Book Review: SALT, FAT, ACID, HEAT


“Salt, Fat, Acid, Heat,” is Nosrat’s first book and it carries the name of New York Times Bestselling, winer of James Beard Award and subject of a Netflix series. It’s a clear-eyed, conversational, often strikingly funny explication of the fundamental principles of good cooking, drawing on her years as a professional cook and cooking teacher.


Samin Nosrat is an American chef, TV host and food writer. She is a regular food columnist for The New York Times Magazine and has a Netflix documentary series based on her cookbook, Salt Fat Acid Heat.

Samin Nosrat took a detour into the kitchen at Chez Panisse as an undergraduate who studied English at UC Berkley. Since 2000, she pursued her twin passions of food and words with equal vigor, aiming to create work that inspires, creates community, and raises cultural, social and environmental awareness.

Nosrat learned to cook at Chez Panisse, in Italy alongside Benedetta Vitali and Dario Cecchini, and at (the no longer extant) Eccolo in Berkeley. She studied poetry with Bob Hass, Shakespeare with Stephen Booth, and journalism with Michael Pollan. Alice Waters and farmer Bob Cannard have taught her more about land stewardship than anyone else.

Samin Nosrat portrait for The Boston Globe


“Everything, and I mean *everything*, you make will benefit from the things you learn here.”
J. Kiffe
“This is the most comprehensive and practical book I've bought on cooking.”
“So, if you want a cookbook that will make you look good and make it look like you really know what you are doing, buy it.”
L. Bernstein



First section consists of four chapters, where each one covers one specific aspect of cooking. This way Samin Nosrat tries to bring readers closer to the reactions behind the processes of cooking.


First chapter starts with the basics like what is salt and builds on more layers of information. Which type of salt should you use, how should you take into account the shapes and sizes of your particular salt and how do you correct if you’ve used salt incorrectly? are some of the examples. Nasrat does this in a very clear and concise way.


Second chapter includes everything on fat, from it’s definition, it’s effect on flavor to it’s usage. In this chapter are also shown different fats that have different flavors and in which cuisines they are commonly used.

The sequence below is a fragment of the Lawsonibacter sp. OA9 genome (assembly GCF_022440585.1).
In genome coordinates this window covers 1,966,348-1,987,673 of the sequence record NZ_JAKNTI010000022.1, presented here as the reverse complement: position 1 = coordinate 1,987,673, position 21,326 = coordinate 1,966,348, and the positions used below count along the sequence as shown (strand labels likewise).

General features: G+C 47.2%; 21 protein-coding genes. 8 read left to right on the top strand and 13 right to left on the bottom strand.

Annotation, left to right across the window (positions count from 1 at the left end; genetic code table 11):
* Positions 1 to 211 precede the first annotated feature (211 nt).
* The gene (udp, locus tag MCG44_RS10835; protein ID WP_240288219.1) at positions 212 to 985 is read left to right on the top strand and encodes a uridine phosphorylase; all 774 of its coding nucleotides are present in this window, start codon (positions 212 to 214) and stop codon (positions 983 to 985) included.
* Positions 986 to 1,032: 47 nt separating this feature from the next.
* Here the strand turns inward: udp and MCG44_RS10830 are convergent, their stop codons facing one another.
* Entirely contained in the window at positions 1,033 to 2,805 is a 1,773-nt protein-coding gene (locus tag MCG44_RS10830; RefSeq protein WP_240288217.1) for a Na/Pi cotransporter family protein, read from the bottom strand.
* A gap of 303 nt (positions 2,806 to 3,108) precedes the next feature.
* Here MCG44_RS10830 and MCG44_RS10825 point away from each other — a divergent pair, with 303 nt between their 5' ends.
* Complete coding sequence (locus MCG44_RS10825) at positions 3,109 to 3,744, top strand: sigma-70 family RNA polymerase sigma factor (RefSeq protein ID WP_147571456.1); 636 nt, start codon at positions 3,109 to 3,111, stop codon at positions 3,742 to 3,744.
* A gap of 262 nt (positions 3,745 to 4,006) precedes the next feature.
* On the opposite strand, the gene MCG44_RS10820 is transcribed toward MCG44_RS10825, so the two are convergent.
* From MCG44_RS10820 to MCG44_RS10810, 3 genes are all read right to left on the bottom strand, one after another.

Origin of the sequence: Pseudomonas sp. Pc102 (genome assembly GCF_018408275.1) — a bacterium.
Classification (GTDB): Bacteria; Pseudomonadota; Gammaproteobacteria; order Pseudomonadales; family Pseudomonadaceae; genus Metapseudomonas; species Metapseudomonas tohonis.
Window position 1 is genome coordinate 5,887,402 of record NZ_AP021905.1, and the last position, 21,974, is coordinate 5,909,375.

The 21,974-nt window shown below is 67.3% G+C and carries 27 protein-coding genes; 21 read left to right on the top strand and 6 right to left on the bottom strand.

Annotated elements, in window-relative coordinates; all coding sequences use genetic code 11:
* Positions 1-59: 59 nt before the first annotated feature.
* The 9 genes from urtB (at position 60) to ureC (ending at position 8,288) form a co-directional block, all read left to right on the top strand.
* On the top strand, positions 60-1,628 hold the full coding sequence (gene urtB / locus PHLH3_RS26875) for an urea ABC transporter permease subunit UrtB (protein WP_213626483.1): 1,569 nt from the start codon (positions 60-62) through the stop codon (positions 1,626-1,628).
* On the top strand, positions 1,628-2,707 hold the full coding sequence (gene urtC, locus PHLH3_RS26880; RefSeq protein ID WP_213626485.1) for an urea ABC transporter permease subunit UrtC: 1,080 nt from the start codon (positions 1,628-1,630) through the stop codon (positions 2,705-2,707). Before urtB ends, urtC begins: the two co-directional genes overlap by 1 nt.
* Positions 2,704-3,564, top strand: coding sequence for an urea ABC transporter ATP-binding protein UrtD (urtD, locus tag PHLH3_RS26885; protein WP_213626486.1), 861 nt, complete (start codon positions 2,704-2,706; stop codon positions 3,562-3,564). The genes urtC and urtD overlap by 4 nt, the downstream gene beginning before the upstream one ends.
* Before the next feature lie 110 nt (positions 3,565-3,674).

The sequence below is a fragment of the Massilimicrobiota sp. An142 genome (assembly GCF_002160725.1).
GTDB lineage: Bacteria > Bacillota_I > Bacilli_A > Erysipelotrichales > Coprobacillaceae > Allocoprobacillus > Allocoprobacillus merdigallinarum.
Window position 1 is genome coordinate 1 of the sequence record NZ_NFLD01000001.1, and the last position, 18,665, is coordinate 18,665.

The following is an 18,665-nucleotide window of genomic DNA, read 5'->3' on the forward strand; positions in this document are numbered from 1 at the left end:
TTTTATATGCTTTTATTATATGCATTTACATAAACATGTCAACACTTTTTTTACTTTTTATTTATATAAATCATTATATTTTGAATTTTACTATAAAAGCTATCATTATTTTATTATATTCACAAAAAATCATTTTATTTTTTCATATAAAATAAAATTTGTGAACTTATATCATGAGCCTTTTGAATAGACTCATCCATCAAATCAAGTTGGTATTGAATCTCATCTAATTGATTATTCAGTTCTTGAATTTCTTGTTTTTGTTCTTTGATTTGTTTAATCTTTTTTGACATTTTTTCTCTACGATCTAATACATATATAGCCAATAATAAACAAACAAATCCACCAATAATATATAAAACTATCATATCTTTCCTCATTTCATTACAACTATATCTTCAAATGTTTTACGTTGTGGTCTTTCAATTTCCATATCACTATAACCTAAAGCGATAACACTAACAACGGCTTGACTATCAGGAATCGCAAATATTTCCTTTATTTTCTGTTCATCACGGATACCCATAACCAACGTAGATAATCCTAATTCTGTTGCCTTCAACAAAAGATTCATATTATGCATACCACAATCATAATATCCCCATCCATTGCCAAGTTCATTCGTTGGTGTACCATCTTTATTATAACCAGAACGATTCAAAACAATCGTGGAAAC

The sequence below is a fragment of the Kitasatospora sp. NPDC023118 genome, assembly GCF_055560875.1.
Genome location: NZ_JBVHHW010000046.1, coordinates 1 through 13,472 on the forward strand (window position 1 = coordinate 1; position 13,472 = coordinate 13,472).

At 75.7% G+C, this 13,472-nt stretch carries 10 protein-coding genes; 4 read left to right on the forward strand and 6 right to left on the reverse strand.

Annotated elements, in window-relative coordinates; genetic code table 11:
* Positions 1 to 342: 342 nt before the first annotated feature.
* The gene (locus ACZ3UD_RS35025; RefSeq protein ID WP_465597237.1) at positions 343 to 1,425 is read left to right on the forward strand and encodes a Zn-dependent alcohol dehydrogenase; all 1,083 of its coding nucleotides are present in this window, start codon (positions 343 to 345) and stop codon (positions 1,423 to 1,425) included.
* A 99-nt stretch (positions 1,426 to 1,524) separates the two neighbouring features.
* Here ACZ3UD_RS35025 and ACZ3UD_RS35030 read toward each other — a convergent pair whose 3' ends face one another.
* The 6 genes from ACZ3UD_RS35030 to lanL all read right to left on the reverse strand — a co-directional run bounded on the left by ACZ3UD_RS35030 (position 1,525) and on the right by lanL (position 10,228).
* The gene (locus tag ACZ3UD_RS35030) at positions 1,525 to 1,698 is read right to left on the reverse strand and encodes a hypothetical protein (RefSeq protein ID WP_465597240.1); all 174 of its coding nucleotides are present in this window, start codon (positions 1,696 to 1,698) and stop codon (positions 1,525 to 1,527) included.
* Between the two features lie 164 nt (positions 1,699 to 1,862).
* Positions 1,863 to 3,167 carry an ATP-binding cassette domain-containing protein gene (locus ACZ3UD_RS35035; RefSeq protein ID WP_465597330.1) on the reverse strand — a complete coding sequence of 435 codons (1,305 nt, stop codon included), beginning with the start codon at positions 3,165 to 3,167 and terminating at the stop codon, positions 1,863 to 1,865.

Third chapter covers acid. There are information on what acid represents, how it tastes, some of the acids are mentioned (vinegars, citrus, pickles), how it works and how to use it. The title on how acid works consists out of acid’s influence on color and texture of the ingredients as well as a way of producing  acid.


In this chapter we learn that heat is the element of transformation, that it is flavorless and intangible.

There are also titles that go through the science of the heat, it’s interaction with water, fat and carbohydrates, titles going through different cooking methods and techniques


This second half of the book are recipes (100 of them), but not your regular recipes. This section is intertwined with graphs, tables and further explanations. In this section, before the recipes you will read about kitchen basics, choosing tools and ingredients and a few basic how-tos. Before diving into recipes using onions, Nosrat explains the different ways to cook them (blond vs brown vs caramelized). When you come to vegetable recipes you will see a chart of how to best prepare a range of vegetables.


“Salt, Fat, Acid, Heat” is refreshing in its respect for encyclopedic culinary knowledge and for the more intangible pursuit of sensory satisfaction. Rather than inundate aspiring cooks with an index of glamorously photographed recipes, this book offers Nosrat’s readers something much more substantial which is a cooking philosophy. It consists out of two sections, the four elements + recipes. The first section consists out of four chapters, where she discusses the role and importance of salt, fat, acid and heat. Alongside 150 whimsical watercolor illustrations done by Wendy MacNaughton and a foreword from Michael Pollan, Nosrat’s guide emphasizes an intuitive, elemental approach to cooking. With this book, Samin demystifies the four elements of good cooking for everyone. Refer to the canon of 100 essential recipes (that start from the halfway of the book) and dozens of variations to put the lessons into practice and make bright, balanced vinaigrettes, perfectly caramelized roast vegetables, tender braised meats, and light, flaky pastry doughs.

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